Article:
|Untidy Marginal Planting Behind The Weir|
It is that time of year when the marginal planting behind the weir looks very brown and untidy so needs to be cut down.
|A Brown And Untidy Waters Edge|
Before the cutting down can begin the small, temporary willow fence needs to be removed, it is erected as a preventative measure to try and keep the Canada Geese from entering the Provost's garden from the water's edge. The marginal plants have grown up around the small arched fence so it is well hidden but is easily pulled up through the planting, only a few of the willow stems have rooted sufficiently that they need to be dug up.
|Salix Freed From It's Marginal Covering|
Once the fence has been removed the marginals that have grown too close to the shrubs, Salix alba 'Chermesina' (Scarlet Willow) and Cornus sanguinea 'Midwinter Fire' (Dogwood) are cut down using secateurs. The area is now ready for its cut down using a long handled hedge cutter.
The marginals are cut down twice, the first cut removes the long, top growth, about two thirds of its height, and the second cut removes the remaining third, taking it down to ground level. All the cut down material is raked off the area and placed in to empty ton bags then loaded in to the trailer for transporting down to the skip, none of this material is placed in to the compost due to there being a rather invasive reed amongst the marginal planting so the risk of it spreading to other parts of the garden is too high.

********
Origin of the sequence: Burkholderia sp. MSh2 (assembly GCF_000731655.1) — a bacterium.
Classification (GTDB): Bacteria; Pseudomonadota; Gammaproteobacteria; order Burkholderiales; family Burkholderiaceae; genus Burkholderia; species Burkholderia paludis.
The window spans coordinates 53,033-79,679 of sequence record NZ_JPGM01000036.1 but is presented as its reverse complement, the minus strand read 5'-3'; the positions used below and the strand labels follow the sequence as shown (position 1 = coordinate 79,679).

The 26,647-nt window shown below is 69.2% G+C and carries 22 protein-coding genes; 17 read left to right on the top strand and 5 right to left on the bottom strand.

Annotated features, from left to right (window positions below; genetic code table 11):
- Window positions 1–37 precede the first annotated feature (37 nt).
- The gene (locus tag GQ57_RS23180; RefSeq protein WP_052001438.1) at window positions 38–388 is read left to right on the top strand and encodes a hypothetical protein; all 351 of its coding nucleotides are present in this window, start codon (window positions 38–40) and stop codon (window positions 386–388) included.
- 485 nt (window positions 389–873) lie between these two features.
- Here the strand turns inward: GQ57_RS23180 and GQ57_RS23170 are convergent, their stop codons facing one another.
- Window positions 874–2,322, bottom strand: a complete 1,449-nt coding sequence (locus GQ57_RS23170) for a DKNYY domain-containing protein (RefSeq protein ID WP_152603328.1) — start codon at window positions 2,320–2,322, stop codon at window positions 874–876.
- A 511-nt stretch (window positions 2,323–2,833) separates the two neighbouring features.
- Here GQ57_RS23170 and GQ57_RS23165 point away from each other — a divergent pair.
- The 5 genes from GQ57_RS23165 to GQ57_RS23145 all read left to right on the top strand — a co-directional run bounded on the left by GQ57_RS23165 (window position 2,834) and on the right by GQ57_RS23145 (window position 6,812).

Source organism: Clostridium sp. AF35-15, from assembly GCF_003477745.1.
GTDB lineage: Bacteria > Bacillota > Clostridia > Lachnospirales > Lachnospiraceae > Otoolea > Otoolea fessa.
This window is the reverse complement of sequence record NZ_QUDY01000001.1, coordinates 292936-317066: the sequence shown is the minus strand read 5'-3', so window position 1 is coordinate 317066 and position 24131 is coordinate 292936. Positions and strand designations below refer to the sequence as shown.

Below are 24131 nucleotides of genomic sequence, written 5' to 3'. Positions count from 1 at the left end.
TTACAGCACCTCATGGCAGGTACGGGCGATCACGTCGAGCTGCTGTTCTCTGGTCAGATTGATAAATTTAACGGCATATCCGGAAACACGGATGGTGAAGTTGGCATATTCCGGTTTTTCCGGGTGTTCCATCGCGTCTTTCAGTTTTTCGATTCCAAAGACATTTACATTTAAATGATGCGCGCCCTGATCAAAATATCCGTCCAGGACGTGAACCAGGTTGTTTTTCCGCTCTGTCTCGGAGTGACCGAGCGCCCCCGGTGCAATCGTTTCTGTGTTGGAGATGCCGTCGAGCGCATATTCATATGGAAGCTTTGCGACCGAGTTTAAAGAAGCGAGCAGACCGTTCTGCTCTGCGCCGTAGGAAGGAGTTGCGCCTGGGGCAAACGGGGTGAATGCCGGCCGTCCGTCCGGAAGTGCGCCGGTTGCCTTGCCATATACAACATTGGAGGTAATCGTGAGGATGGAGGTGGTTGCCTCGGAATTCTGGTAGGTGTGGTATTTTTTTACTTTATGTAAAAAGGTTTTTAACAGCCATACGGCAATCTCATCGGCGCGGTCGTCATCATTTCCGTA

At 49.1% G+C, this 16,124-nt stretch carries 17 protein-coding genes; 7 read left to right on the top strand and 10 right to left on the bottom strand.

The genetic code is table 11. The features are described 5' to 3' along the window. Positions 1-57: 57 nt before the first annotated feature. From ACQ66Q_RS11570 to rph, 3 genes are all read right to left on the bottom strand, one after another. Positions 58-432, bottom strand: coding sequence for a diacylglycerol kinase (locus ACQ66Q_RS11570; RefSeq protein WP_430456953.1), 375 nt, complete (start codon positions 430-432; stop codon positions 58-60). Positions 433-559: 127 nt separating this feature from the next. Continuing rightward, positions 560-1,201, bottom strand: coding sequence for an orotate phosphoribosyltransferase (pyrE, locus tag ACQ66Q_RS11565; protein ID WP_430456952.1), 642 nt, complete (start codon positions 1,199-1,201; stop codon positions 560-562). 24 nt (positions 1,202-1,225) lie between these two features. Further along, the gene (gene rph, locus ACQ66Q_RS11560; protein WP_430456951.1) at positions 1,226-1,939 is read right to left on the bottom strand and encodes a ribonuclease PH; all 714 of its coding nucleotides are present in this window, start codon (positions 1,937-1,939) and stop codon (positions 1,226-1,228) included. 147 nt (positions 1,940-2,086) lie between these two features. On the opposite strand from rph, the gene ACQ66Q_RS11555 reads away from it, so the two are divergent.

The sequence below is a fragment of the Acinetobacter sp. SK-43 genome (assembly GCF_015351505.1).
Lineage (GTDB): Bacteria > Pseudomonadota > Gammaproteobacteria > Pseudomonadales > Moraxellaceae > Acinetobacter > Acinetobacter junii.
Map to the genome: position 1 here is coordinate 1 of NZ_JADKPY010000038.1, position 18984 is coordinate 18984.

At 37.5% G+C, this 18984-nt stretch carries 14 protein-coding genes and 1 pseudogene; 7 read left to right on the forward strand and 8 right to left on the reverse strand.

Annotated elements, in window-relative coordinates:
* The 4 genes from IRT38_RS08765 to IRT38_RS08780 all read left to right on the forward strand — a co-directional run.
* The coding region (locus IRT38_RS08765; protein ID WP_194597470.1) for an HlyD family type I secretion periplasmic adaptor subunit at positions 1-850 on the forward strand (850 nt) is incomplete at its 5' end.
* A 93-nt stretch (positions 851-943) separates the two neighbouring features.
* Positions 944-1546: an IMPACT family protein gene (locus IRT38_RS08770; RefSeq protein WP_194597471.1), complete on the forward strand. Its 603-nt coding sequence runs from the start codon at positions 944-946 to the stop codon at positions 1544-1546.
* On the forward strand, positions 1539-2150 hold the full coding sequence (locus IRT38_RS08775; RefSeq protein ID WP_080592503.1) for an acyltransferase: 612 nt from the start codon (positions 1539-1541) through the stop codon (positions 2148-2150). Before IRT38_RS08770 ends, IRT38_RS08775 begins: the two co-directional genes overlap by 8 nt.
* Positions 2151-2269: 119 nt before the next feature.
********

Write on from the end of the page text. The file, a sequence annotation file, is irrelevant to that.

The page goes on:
|Both Sides Cut Down|
|Wood Chip From Pollarded Poplar|
With all the planting now cut down the final task is to dress the area with a decorative wood chip. The wood chip this year is from a large Poplar tree in the college grounds that has been recently pollarded.
|Ready For Spreading|
The wood chip is loaded in to the trailer and, using a wheelbarrow and shovels, is evenly distributed over the cut down marginal planting, it took three trailer loads to cover both areas.
|Decorative Wood Chip Mulch|
|Finished For Another Year|